The faculties of Environmental Studies and Education have joined forces to bolster the teaching of environmental science and sustainability in Ontario by offering a new, joint graduate diploma program.
Over the past decade environmental education in Ontario has been threatened on number of fronts. In the mid-1990s, the provincial government eliminated environmental science as a stand-alone subject at the intermediate and senior levels. Then followed sweeping cuts of more than $4 million to the outdoor education area of the Toronto District School Board curriculum. The Graduate Diploma in Sustainability/Environmental Education is aimed at providing a strong foundation for educators in Ontario and preserving what some have called one of the best environmental and outdoor education traditions in North America.
Many teachers have been concerned that funding cuts and closures have progressively endangered a legacy of educational excellence. Worst of all, say critics of the moves, the cuts deprive the youngest of the urban poor of familiarity with natural environments that has historically been a hallmark of the Canadian experience. “It is absurd to diminish the ecological literacy of Ontario’s children at a time of ecological crisis,” said Professor Joe Sheridan, right, who teaches environmental education at York. “Outdoor education is the oldest education in North America and to deny its pertinence to another generation is to deny our identity as Canadians.”
The new graduate diploma has been designed to provide opportunities for educators in schools, community organizations, cultural institutions and advocacy groups to develop expertise and participate in research, theory and practice in the field of environmental and sustainability education. Sheridan and Professor Don Dippo, left, of the Faculty of Education, who were instrumental in the design of the diploma, both believe it responds to longstanding interest in environmental and sustainability education from teachers, graduate students, park interpreters and conservation authorities. Participants will be able to focus their studies on the environmental implications of education while at the same time examining its role in sustainability, broadly defined.
Reflecting on the partnership between the two faculties, Dippo pointed out that equity and social justice issues have been at the centre of the curriculum in the Faculty of Education for at least the past 15 years. “This graduate diploma recognizes sustainability as a social justice issue,” he said. “It is an opportunity for us to join with the Faculty of Environmental Studies to conduct research, develop theory and influence policy and practice in the area of environmental and sustainability education.”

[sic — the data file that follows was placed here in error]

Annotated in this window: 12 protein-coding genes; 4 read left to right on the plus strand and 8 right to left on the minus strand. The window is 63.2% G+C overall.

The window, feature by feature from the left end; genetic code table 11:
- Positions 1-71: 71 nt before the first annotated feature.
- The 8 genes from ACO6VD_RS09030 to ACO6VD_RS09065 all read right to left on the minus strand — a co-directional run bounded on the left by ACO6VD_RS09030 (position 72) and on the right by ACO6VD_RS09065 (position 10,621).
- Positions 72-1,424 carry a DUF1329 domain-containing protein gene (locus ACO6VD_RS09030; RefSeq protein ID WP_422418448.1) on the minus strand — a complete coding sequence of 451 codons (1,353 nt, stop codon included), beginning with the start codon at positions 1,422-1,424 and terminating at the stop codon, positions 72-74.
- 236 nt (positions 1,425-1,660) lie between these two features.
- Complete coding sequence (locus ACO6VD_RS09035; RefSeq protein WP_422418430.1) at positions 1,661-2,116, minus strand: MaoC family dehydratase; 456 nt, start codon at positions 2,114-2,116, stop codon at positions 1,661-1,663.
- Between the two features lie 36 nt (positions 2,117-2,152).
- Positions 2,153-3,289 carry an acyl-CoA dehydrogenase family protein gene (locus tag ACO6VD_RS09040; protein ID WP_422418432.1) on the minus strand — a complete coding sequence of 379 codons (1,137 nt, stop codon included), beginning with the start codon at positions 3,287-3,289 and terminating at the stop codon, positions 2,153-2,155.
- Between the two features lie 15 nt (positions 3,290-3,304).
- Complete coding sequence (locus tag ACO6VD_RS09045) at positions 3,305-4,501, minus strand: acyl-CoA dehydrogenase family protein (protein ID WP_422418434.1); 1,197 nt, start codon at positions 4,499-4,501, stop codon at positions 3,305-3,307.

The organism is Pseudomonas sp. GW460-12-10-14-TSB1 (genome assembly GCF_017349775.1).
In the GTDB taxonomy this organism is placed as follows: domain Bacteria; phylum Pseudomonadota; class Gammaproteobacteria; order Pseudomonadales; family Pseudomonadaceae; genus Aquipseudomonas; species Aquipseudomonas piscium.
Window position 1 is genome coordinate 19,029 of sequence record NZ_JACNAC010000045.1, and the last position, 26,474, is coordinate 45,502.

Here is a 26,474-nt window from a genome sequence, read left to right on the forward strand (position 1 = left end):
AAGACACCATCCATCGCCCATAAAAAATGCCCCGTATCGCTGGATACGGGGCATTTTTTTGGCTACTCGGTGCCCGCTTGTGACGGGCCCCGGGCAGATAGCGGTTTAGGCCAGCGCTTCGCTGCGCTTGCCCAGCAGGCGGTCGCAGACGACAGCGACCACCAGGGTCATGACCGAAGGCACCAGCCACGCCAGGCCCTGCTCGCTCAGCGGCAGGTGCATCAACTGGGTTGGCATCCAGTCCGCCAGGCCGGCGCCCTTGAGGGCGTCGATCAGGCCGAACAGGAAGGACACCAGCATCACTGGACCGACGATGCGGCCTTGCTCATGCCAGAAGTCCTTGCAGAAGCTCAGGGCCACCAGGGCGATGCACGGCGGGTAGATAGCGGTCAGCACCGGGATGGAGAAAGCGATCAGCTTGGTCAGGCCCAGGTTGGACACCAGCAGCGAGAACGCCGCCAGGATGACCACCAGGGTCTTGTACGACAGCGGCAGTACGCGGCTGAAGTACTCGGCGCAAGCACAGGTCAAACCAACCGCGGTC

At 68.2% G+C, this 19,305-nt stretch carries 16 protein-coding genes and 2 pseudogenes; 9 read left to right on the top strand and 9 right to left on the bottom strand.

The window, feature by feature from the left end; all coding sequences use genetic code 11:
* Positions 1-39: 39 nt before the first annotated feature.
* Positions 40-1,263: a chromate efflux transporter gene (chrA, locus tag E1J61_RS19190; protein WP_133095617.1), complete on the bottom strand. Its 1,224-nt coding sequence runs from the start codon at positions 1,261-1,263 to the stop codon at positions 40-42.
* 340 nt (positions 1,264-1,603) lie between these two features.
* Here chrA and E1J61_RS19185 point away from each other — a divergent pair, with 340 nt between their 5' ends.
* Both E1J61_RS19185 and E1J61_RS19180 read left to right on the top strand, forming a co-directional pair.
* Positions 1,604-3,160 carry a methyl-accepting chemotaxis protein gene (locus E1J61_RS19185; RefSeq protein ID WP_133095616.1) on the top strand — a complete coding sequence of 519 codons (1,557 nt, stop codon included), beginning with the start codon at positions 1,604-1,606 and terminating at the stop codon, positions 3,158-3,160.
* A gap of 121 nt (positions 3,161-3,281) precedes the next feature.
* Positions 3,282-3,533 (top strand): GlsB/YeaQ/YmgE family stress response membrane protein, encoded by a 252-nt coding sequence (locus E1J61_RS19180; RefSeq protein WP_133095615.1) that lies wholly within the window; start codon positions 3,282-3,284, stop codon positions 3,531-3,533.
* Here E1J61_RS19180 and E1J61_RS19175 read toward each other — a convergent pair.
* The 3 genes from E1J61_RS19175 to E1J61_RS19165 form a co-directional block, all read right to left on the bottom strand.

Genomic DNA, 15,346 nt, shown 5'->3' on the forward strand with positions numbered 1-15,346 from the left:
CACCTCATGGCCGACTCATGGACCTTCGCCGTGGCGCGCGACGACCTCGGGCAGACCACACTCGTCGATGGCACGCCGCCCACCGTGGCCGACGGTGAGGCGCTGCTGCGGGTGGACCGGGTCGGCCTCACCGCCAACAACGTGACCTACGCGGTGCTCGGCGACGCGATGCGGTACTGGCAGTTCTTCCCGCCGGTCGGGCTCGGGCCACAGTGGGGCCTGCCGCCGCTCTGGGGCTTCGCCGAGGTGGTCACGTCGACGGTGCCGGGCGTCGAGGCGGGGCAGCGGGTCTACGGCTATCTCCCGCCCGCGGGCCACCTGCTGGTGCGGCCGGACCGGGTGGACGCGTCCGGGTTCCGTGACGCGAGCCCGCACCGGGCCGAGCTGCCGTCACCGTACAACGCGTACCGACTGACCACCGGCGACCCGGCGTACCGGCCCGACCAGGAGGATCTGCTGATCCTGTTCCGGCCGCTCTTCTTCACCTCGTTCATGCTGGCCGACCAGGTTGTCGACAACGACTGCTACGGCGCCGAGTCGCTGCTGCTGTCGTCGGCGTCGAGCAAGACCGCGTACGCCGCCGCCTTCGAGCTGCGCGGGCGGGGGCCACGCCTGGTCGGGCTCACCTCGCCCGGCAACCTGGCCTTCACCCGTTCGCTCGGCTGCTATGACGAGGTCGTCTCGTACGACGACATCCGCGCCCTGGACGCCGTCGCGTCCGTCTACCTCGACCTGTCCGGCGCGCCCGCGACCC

The diploma has been designed in two modules: one available to students already enrolled in an Environmental Studies or Education graduate program at York, and one for those just interested in the diploma itself. Requirements for the first option include four half-courses in environmental/sustainability education, and a thesis. The second option, which is offered solely through the Faculty of Education, includes five half-courses in environmental/sustainability education.
“The Faculty of Environmental Studies at York University has been in the vanguard of environmental and sustainability education since its inception in 1969,” said Sheridan. “This innovative program is reestablishing York’s leadership in environmental education.”
Current students who are interested in the joint graduate diploma program can apply immediately. A copy of the diploma fact sheet is available on the FES Web site. Further details on the graduate programs in Environmental Studies and admissions requirements for the MES and PhD are also available online. Candidates interested in the diploma by itself, should contact Don Dippo, diploma coordinator in the Faculty of Education, at email@example.com, or at ext. 88791. Information on the Graduate Program in Education and admissions requirements for the MEd and PhD are available on the Faculty of Education Web site.
This article was submitted by Christine Beevis, liaison & recruitment officer, Graduate Program, Faculty of Environmental Studies.